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GS1 DataBar on tomatoes

Metro likes GS1 DataBar on tomatoesThe retail company Metro wants to integrate the DataBar barcode into its overall concept of traceability. “From the latest generation of barcodes, we are expecting greater depth and transparency of data across the entire supply chain – from manufacturer to Point of Sale,” says Metro manager Jürgen Matern, explaining why they have opted for the GS1 DataBar.

As part of a pilot project which Metro is running in conjunction with the Dutch trade association FrugiCom and GS1 Germany, it started by printing GS1 DataBars on the labels of tomatoes that were to be sold at its Metro Cash & Carry wholesale outlets throughout Germany. During subsequent checkout procedures, it was apparent that the codes were clearly readable and that integration into the POS systems was seamless, as was the transfer of data to the customer printout. As its next step, Metro plans to roll out the pilot scheme in all of its Cash & Carry wholesalers as well as its neighbourhood supermarkets in Germany.

In contrast to traditional EAN-13 barcodes which only encode Global Trade Item Numbers (GTINs), the GS1 DataBar compresses more information into less space. This means that the relevant data for tracing products can be encoded directly onto the price label, for example batch and serial numbers (SGTIN) in addition to the ‘best-before’ date. In the case of returns, the automatic identification of a product and its distribution route accelerates processes. And in the case of future product recalls, the customer will find it easier to tell whether he is affected by checking the GTIN and batch number on the receipt. It equally enables Metro to inform its customers directly about the latest recalls.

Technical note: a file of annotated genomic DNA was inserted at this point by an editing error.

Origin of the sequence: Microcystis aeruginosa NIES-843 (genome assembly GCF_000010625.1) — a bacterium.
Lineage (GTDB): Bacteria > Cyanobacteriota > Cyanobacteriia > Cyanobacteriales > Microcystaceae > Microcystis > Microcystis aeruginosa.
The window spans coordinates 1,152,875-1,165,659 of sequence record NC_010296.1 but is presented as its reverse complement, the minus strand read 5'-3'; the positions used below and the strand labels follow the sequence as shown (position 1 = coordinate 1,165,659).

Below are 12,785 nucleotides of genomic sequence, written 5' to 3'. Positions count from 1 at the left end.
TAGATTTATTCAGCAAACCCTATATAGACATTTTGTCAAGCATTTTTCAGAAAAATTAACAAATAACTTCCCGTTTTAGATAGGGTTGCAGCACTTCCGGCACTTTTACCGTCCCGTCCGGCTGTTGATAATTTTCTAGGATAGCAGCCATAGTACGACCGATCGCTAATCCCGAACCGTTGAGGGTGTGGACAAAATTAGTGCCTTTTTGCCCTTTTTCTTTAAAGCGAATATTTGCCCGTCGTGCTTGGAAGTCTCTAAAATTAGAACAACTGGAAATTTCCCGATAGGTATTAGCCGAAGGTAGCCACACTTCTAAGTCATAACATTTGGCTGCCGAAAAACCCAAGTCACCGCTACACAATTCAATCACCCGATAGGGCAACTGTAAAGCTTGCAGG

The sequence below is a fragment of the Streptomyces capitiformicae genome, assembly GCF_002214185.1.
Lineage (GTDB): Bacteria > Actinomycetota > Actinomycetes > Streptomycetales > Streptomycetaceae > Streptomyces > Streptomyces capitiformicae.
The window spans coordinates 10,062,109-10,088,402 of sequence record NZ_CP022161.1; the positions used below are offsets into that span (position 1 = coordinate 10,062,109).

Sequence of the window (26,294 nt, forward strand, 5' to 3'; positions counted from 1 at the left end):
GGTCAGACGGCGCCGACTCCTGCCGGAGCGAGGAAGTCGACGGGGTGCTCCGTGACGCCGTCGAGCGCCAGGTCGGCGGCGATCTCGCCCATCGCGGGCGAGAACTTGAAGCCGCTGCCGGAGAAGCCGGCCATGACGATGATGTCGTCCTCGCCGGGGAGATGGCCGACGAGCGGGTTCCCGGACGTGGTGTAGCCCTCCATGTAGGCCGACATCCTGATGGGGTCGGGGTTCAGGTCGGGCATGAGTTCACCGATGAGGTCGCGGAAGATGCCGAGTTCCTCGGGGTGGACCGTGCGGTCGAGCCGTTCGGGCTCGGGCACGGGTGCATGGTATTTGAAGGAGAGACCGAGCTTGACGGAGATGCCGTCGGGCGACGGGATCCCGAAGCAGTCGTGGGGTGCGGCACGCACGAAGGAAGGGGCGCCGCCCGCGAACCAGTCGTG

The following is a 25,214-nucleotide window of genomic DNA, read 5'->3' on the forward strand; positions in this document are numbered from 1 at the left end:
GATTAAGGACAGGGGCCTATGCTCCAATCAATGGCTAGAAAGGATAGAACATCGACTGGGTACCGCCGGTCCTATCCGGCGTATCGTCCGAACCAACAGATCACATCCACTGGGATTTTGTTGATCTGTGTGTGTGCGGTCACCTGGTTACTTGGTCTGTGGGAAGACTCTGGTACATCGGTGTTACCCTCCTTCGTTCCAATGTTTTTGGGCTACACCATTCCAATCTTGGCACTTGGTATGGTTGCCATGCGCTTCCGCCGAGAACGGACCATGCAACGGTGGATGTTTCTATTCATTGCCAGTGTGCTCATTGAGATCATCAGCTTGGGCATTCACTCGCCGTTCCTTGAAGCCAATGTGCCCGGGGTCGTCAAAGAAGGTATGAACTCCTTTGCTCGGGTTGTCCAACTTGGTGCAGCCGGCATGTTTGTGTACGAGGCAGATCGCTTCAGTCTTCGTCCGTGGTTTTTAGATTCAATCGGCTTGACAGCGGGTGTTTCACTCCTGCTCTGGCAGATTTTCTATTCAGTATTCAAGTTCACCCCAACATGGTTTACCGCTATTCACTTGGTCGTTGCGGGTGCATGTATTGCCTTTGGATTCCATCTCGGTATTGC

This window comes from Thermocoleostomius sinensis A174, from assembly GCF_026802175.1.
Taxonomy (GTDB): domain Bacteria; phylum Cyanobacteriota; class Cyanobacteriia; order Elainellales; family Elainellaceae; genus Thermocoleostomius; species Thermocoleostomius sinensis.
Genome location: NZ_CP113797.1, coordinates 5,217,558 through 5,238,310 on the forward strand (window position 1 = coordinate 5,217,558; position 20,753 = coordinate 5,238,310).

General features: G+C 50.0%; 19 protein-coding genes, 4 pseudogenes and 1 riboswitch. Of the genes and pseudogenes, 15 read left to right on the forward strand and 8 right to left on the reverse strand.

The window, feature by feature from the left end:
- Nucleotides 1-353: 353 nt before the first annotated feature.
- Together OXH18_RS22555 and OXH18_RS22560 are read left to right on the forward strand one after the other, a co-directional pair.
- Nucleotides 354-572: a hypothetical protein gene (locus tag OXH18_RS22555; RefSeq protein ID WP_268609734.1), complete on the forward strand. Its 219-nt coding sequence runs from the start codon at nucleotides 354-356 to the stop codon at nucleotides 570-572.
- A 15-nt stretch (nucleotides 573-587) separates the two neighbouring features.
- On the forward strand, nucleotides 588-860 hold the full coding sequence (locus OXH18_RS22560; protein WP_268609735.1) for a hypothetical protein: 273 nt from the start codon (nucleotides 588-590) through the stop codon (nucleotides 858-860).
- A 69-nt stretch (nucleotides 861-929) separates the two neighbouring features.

Matern has this to say: “The high quality of the data on the product benefits companies and consumers alike.”

In order to derive full advantage from efficiency savings along the entire supply chain, Metro is therefore considering the introduction of the GS1 DataBar in the medium term as a single, globally agreed standard which can be used in any country and on all foodstuffs.

 

 

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